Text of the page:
by Ed  Nicholson

Last week I was in a meeting with a major national non-profit organization.  It’s a great organization, that’s doing notable work toward its very worthy cause.   It’s full of thought leaders at the highest level. 
The representatives meeting with me described a complex national strategy to address the issue at hand.   One that was going to take the buy-in, cooperation, and financial commitment of a wide variety of stakeholders: government representatives, corporate partners, foundations and thousands of individual donors.
When I asked them about their online plans to take this strategy to their stakeholders, I drew a blank.
Their online communications strategy is the exclusive property of their marketing group–whose objectives are to create brand awareness and raise donations.
Not that there’s anything wrong with that, but…
They have thought leaders.  They have a strategy.  They have a message.
What would they have to lose by letting some of their thought leaders discuss that strategy online?

 

photo by PinkMoose–Creative Commons. Flickr

Who’s sticking their nose in your business?

 

       

 

                                                                                                 image davi sommerfeld  Creative Commons–flickr

 

By Ed Nicholson

Sorry for the week’s hiatus.  I was out talking about social media last week–instead of participating in it.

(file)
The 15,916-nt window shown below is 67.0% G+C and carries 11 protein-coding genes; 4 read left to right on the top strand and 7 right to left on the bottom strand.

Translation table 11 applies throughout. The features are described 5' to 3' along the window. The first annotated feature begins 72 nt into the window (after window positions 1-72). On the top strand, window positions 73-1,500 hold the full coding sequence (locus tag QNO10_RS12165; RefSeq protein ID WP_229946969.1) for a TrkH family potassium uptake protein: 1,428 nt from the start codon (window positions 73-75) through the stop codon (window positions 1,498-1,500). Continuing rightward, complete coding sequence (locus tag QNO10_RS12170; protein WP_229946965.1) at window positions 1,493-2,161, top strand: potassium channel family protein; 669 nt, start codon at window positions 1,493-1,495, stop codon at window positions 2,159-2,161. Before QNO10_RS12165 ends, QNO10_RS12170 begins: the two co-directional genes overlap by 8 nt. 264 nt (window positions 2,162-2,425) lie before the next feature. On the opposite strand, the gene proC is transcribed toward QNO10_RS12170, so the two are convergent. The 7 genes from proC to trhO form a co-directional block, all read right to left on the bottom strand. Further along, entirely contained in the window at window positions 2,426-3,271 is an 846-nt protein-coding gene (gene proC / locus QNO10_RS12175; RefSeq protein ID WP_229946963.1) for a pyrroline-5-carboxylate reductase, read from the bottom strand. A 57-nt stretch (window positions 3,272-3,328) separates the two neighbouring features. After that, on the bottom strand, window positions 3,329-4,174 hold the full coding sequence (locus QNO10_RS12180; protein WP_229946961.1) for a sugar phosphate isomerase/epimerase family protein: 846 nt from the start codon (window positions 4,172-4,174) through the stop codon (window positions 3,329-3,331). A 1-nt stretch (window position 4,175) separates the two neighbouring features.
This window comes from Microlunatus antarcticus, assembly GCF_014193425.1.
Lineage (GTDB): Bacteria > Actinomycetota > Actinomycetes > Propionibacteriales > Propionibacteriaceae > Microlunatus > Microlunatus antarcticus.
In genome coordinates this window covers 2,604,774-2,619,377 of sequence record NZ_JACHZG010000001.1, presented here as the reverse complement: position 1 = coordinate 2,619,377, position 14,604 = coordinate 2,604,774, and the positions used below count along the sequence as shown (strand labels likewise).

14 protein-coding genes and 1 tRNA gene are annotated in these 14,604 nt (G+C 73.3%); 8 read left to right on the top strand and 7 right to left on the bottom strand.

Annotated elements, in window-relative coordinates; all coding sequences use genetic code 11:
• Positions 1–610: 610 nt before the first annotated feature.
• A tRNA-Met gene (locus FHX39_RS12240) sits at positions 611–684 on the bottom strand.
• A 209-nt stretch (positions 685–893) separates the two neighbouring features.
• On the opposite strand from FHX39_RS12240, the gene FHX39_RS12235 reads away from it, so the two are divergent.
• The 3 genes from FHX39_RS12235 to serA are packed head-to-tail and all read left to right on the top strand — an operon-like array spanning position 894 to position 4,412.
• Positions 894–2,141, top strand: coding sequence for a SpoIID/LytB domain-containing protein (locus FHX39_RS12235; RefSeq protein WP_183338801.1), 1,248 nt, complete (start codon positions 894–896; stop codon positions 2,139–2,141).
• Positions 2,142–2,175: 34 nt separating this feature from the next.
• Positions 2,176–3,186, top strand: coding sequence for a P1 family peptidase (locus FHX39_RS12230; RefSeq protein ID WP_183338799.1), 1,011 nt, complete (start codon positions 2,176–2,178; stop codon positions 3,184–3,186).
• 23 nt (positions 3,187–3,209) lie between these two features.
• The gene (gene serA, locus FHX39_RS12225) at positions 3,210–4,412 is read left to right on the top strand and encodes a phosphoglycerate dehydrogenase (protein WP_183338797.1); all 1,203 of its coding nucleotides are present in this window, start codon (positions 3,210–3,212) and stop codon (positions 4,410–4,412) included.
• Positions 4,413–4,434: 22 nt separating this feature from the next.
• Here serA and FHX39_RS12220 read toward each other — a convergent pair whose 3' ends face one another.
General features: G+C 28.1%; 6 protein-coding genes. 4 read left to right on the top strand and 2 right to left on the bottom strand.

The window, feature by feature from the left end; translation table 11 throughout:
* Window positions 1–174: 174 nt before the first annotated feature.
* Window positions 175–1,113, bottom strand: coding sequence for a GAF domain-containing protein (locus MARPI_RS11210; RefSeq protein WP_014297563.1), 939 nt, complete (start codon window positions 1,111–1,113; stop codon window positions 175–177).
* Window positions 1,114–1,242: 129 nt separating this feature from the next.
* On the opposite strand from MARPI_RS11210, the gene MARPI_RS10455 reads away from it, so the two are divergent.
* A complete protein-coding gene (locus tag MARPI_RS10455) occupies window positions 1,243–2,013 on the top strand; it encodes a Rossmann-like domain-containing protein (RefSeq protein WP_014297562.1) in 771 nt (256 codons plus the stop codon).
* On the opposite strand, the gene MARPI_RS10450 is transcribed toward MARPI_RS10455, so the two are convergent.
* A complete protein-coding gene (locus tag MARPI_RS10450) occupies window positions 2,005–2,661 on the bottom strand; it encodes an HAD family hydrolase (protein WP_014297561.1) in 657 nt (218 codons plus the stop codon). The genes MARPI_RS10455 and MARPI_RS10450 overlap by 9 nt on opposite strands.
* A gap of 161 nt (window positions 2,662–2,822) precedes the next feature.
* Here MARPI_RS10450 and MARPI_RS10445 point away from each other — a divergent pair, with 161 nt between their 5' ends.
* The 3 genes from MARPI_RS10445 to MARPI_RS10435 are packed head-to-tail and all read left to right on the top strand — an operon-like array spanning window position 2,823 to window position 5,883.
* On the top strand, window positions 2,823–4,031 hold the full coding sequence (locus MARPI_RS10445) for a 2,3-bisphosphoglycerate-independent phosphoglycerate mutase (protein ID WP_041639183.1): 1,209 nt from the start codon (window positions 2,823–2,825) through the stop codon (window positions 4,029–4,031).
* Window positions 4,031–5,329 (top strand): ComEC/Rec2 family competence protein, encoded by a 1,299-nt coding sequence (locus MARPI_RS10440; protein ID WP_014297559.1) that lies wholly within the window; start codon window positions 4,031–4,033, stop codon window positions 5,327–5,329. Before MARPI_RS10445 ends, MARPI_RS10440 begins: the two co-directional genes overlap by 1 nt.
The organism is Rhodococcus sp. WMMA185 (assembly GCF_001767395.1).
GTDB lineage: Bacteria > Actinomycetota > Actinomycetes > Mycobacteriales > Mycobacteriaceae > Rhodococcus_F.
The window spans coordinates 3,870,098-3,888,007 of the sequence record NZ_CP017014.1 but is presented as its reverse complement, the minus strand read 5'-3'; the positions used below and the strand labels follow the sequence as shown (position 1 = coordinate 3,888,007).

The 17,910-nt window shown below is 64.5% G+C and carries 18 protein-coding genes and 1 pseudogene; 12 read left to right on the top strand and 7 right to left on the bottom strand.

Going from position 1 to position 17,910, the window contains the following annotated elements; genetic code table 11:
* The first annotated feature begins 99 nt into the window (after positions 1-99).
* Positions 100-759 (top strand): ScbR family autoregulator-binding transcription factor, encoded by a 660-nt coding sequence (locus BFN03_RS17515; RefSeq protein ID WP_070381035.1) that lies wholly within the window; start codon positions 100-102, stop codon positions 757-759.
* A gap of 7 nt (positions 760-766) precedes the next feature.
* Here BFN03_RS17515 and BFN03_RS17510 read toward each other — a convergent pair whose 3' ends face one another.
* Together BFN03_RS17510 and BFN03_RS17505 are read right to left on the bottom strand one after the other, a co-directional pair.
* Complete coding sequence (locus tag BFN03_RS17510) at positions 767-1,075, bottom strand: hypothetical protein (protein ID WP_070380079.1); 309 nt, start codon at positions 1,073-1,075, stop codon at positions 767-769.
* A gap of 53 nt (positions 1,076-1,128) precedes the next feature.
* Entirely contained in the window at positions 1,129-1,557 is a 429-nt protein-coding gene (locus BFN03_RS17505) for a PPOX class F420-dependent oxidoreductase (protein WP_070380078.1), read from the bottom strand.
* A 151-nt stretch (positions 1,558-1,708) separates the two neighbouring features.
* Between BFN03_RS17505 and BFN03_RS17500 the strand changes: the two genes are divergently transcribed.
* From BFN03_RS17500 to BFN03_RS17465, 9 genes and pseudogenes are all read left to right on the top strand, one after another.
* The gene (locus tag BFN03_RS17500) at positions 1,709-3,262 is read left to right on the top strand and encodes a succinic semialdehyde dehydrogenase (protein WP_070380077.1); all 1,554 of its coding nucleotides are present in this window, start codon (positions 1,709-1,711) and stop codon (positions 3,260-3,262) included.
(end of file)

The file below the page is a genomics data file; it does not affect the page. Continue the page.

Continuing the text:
At Tyson, we’ve been involved in hunger relief for nine years.  Well, actually for the first couple of years, we weren’t really involved–we just threw money and food at it.  Just like all the other good work "campaigns" we’d ever done before. 
But then an interesting thing happened.  We started visiting foodbanks during donations; getting to know their work.  We went to conferences, and heard a diversity of inspiring speakers.  Our employees started doing hunger relief work in their own communities. 
In the process, we became engaged.  Hunger relief has become an important part of what we’re doing as a company.
But sometimes it does complicate the relationship we have with our non-profit partners.
Now that we have some time invested in the issue, we have opinions.  We ask questions.  Sometimes we challenge conventions. Some might see it as interfering where we don’t belong.   We’re not always right, but we’re engaged.